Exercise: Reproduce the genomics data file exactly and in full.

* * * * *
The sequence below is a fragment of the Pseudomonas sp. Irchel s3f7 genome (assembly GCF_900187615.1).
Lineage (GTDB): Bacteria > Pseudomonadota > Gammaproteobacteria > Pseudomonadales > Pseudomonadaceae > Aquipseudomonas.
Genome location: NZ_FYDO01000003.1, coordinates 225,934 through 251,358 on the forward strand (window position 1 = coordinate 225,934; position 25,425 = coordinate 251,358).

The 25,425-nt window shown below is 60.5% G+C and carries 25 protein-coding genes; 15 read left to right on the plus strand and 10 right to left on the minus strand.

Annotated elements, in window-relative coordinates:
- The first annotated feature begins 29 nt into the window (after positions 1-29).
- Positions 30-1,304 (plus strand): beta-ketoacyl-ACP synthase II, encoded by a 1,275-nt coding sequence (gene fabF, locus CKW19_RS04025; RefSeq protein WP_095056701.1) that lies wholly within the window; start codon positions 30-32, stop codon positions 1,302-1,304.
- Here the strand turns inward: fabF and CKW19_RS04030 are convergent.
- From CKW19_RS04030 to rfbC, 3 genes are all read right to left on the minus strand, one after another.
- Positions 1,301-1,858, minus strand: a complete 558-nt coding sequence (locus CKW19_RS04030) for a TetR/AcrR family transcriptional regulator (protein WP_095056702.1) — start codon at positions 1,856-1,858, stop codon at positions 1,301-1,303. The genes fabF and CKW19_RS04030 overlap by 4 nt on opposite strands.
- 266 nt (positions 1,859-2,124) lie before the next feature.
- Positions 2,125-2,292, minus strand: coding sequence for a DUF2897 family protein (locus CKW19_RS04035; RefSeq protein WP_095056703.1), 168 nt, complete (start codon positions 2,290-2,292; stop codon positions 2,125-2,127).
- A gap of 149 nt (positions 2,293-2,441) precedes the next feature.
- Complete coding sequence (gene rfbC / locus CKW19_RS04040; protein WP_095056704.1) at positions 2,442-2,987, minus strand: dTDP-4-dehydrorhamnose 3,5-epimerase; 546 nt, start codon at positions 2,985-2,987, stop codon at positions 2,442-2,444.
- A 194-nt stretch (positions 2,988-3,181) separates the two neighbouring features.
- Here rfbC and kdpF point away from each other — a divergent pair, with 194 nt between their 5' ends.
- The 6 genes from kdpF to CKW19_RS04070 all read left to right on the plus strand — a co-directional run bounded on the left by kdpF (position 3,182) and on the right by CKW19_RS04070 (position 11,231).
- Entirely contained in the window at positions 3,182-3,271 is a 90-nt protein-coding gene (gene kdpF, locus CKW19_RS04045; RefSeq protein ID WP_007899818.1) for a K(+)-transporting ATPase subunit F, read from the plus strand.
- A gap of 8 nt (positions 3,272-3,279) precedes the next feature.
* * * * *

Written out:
The sequence below is a fragment of the Pseudomonas sp. Irchel s3f7 genome (assembly GCF_900187615.1).
Lineage (GTDB): Bacteria > Pseudomonadota > Gammaproteobacteria > Pseudomonadales > Pseudomonadaceae > Aquipseudomonas.
Genome location: NZ_FYDO01000003.1, coordinates 225,934 through 251,358 on the forward strand (window position 1 = coordinate 225,934; position 25,425 = coordinate 251,358).

The 25,425-nt window shown below is 60.5% G+C and carries 25 protein-coding genes; 15 read left to right on the plus strand and 10 right to left on the minus strand.

Annotated elements, in window-relative coordinates:
- The first annotated feature begins 29 nt into the window (after positions 1-29).
- Positions 30-1,304 (plus strand): beta-ketoacyl-ACP synthase II, encoded by a 1,275-nt coding sequence (gene fabF, locus CKW19_RS04025; RefSeq protein WP_095056701.1) that lies wholly within the window; start codon positions 30-32, stop codon positions 1,302-1,304.
- Here the strand turns inward: fabF and CKW19_RS04030 are convergent.
- From CKW19_RS04030 to rfbC, 3 genes are all read right to left on the minus strand, one after another.
- Positions 1,301-1,858, minus strand: a complete 558-nt coding sequence (locus CKW19_RS04030) for a TetR/AcrR family transcriptional regulator (protein WP_095056702.1) — start codon at positions 1,856-1,858, stop codon at positions 1,301-1,303. The genes fabF and CKW19_RS04030 overlap by 4 nt on opposite strands.
- 266 nt (positions 1,859-2,124) lie before the next feature.
- Positions 2,125-2,292, minus strand: coding sequence for a DUF2897 family protein (locus CKW19_RS04035; RefSeq protein WP_095056703.1), 168 nt, complete (start codon positions 2,290-2,292; stop codon positions 2,125-2,127).
- A gap of 149 nt (positions 2,293-2,441) precedes the next feature.
- Complete coding sequence (gene rfbC / locus CKW19_RS04040; protein WP_095056704.1) at positions 2,442-2,987, minus strand: dTDP-4-dehydrorhamnose 3,5-epimerase; 546 nt, start codon at positions 2,985-2,987, stop codon at positions 2,442-2,444.
- A 194-nt stretch (positions 2,988-3,181) separates the two neighbouring features.
- Here rfbC and kdpF point away from each other — a divergent pair, with 194 nt between their 5' ends.
- The 6 genes from kdpF to CKW19_RS04070 all read left to right on the plus strand — a co-directional run bounded on the left by kdpF (position 3,182) and on the right by CKW19_RS04070 (position 11,231).
- Entirely contained in the window at positions 3,182-3,271 is a 90-nt protein-coding gene (gene kdpF, locus CKW19_RS04045; RefSeq protein ID WP_007899818.1) for a K(+)-transporting ATPase subunit F, read from the plus strand.
- A gap of 8 nt (positions 3,272-3,279) precedes the next feature.